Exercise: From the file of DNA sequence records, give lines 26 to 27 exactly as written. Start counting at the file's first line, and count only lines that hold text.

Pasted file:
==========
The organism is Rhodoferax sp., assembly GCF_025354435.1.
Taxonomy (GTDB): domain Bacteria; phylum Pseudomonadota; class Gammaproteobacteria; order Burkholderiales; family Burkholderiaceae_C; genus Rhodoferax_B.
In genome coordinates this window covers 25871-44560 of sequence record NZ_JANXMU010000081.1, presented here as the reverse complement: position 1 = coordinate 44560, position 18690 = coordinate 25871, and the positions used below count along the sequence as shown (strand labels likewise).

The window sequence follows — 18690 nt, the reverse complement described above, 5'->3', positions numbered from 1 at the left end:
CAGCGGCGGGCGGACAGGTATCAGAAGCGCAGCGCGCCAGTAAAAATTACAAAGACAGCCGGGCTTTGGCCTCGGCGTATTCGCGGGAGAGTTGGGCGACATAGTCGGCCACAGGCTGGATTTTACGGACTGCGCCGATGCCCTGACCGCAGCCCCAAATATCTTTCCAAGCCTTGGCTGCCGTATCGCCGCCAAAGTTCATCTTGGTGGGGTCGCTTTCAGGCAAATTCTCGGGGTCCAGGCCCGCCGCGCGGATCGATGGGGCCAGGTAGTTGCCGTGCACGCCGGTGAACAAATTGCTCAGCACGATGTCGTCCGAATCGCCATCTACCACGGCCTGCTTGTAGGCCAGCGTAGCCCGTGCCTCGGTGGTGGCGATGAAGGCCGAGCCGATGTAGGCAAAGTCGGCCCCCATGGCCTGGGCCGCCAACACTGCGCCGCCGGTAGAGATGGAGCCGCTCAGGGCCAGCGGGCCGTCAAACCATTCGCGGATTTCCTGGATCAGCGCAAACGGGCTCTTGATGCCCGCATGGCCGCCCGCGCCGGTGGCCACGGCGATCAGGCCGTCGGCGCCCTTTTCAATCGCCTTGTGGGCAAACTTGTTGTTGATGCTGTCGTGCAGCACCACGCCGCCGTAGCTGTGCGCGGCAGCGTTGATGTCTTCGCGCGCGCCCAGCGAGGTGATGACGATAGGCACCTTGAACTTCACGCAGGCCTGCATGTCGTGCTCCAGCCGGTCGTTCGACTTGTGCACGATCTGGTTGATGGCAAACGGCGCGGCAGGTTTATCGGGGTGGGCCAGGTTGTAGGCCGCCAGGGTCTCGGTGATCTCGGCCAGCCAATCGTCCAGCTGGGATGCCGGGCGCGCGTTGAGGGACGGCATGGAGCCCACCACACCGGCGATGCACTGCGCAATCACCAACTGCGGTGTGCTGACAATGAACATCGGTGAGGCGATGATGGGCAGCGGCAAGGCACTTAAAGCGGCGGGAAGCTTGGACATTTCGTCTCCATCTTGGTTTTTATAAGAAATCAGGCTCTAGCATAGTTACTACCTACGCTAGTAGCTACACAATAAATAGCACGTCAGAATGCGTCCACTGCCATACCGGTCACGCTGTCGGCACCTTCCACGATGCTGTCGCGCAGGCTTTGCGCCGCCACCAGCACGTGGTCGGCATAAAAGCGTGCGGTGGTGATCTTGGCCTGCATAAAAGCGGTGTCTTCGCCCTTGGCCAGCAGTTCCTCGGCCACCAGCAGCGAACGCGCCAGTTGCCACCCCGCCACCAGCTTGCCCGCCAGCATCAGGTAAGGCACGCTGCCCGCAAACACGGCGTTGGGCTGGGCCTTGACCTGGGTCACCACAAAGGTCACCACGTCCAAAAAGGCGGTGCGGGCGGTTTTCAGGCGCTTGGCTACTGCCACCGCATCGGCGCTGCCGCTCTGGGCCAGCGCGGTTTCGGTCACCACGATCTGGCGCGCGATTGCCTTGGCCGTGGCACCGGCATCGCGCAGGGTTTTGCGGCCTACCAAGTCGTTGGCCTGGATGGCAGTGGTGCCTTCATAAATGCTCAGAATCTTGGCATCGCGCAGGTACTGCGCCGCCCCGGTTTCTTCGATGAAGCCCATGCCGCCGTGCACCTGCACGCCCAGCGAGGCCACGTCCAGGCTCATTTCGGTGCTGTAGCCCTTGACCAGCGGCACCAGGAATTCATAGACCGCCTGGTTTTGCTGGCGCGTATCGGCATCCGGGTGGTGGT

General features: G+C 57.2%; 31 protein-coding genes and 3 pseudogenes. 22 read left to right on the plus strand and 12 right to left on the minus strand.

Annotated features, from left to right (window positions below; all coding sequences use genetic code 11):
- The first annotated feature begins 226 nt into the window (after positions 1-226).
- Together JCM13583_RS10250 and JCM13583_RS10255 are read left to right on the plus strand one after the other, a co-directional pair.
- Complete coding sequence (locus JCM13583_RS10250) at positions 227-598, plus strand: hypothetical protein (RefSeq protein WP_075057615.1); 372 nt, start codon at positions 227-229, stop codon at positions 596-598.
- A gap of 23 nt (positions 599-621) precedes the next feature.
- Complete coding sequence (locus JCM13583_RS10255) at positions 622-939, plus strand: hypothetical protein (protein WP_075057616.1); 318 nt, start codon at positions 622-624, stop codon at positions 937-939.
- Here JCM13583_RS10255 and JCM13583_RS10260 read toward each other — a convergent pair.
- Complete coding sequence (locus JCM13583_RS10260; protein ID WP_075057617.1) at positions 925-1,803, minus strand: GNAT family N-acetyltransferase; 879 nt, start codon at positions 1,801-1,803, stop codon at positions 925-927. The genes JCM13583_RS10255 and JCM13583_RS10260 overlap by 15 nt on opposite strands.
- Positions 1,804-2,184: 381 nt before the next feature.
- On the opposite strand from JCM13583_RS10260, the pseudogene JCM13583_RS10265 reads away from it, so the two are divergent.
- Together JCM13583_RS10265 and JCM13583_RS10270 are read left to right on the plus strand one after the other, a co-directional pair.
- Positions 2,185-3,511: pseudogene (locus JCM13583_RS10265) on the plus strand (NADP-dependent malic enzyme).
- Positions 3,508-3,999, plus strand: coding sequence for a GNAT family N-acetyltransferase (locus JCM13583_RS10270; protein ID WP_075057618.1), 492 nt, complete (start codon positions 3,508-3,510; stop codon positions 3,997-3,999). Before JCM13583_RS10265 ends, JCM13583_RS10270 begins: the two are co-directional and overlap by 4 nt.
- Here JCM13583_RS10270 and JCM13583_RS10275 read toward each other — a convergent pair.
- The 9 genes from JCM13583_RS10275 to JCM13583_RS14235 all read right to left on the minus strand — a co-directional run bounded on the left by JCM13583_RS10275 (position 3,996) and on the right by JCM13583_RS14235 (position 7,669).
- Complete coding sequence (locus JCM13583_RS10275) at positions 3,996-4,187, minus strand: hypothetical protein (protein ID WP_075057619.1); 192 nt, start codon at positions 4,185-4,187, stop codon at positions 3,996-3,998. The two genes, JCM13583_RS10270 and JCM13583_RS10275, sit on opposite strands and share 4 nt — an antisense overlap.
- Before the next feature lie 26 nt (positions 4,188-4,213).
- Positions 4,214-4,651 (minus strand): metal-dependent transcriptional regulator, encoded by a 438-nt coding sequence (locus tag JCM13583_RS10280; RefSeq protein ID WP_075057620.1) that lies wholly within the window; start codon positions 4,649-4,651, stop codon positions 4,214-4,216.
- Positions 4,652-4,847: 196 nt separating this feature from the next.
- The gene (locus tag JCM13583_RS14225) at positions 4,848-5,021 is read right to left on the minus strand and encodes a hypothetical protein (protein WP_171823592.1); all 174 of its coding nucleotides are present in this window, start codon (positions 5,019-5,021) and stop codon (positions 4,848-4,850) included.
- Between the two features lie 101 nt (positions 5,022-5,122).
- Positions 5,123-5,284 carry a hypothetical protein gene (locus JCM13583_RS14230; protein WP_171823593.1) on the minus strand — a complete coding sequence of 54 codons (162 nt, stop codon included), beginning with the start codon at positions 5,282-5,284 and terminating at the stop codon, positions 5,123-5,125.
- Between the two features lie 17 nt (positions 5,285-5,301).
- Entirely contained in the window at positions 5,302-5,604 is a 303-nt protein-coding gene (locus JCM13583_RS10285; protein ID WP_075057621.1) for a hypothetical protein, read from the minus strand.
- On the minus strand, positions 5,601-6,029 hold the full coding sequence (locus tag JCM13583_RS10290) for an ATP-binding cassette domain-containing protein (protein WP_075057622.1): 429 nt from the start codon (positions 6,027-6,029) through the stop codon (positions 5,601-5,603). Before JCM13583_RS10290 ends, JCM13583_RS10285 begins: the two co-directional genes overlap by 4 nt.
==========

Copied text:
- The gene (locus tag JCM13583_RS14225) at positions 4,848-5,021 is read right to left on the minus strand and encodes a hypothetical protein (protein WP_171823592.1); all 174 of its coding nucleotides are present in this window, start codon (positions 5,019-5,021) and stop codon (positions 4,848-4,850) included.
- Between the two features lie 101 nt (positions 5,022-5,122).